Whitetails and black bears are still common in McKean County. But what of the other animals on that list? A 'panther ' was what we'd call a cougar or mountain lion; a 'wildcat ' would have been a bobcat or even a Canadian lynx. Even when the Young buck walked this area cougars and lynx were seldom seen in Pennsylvania, but for much of the 19th Century a few still were around.

While Arthur's love was hunting, he made his living mainly as a farmer. Like most other country boys of his era, he had no real opportunity for higher education. Yet he ended up carving out a good life for Laurinda and their kids in Farmers Valley. Son Gardner became a renowned surgeon. D.C., who inherited the antlers, the rifle and presumably the powder horn, was a leading Smethport merchant and bank founder.
Arthur Young's headstone still stands in Goodwin Cemetery, just down the road from where he reportedly shot his record buck in McKean County, Pennsylvania.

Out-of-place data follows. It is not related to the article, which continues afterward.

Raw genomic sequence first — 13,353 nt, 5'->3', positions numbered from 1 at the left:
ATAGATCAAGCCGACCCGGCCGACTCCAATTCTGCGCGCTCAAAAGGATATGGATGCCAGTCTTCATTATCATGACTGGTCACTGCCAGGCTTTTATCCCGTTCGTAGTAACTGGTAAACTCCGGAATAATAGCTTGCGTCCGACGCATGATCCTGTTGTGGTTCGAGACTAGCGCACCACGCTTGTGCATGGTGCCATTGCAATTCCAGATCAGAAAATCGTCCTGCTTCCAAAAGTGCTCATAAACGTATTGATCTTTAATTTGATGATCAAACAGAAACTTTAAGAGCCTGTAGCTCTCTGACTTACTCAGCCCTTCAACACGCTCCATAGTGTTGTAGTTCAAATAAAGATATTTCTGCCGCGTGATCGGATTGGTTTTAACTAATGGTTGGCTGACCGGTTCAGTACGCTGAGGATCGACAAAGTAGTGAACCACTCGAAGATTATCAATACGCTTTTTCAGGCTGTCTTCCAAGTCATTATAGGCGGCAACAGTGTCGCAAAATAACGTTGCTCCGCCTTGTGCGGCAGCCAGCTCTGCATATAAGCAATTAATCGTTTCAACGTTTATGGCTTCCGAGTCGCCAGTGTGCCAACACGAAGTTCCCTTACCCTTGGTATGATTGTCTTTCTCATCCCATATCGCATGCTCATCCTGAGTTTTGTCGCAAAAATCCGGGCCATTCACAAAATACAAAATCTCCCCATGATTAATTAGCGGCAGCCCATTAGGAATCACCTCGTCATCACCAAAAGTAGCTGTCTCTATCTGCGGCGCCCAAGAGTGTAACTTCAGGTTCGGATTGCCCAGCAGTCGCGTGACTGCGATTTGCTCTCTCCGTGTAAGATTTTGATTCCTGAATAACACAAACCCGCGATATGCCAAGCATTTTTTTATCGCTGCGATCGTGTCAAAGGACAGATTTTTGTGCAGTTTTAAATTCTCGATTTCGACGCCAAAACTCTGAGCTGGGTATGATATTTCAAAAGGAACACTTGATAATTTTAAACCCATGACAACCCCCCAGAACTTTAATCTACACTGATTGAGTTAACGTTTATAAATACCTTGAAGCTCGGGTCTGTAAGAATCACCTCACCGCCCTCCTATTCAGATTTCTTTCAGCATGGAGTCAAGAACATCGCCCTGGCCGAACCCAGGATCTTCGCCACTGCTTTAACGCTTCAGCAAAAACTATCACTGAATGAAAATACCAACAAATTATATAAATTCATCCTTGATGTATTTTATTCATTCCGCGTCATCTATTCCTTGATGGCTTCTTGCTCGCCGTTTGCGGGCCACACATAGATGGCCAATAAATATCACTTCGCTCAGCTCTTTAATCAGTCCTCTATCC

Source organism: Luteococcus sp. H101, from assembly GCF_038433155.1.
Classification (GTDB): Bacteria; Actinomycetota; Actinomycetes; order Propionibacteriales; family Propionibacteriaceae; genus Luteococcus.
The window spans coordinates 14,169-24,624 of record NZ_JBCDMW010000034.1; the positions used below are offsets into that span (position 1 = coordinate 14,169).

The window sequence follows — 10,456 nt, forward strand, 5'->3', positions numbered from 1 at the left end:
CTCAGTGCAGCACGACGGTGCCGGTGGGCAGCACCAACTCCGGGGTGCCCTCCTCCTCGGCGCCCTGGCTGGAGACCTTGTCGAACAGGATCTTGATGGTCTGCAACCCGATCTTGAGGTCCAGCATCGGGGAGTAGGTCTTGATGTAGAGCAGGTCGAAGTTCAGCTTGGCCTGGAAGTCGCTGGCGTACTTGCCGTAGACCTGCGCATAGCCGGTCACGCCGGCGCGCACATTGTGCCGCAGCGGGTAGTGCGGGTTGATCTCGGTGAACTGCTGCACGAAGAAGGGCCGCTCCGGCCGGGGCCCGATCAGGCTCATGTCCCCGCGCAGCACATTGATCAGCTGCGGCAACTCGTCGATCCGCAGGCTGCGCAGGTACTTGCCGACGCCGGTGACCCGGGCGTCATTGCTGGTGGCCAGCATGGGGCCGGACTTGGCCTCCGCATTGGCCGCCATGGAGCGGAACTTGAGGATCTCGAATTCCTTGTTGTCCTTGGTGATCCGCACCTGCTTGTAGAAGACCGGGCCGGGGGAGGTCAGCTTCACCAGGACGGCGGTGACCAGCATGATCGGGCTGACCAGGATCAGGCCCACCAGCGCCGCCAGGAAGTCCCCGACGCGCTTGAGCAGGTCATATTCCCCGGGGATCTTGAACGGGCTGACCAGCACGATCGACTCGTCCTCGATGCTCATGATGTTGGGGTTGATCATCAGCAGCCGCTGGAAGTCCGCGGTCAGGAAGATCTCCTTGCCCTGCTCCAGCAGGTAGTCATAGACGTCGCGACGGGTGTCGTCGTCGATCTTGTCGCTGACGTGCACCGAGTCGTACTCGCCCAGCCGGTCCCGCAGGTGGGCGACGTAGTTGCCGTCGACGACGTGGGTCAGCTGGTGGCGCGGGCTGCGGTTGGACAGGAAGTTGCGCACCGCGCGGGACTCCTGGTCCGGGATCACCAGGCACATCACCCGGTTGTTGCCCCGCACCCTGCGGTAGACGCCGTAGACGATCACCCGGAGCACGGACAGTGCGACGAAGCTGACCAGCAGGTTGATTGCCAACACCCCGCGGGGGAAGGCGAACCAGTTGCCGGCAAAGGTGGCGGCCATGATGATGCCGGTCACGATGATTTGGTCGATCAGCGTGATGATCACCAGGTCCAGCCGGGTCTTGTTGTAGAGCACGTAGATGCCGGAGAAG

Near Farmers Valley there's still an apple orchard where locals claim the first B&C of all time was shot. It's but a few hundred yards from north-flowing Potato Creek. According to the Tanner family, who now own the orchard, the oldest trees there today are from a replanting made around a century ago. Perhaps it was the fruit of these tree's predecessors that lured Arthur's buck to his demise.

Cameraman Mike Clerkin and I visited the area last January, to shoot footage for North American Whitetail Television presented by Arctic Cat. Because I wanted to get a feel for what deer hunting was like in that area in 1830, I decided to go during the late flintlock season. With my .50-caliber Thompson/Center Hawken flintlock and plenty of warm clothing in the vehicle, we drove to Smethport to meet outfitter Perry Burdick, owner and operator of Burdick's Lodge (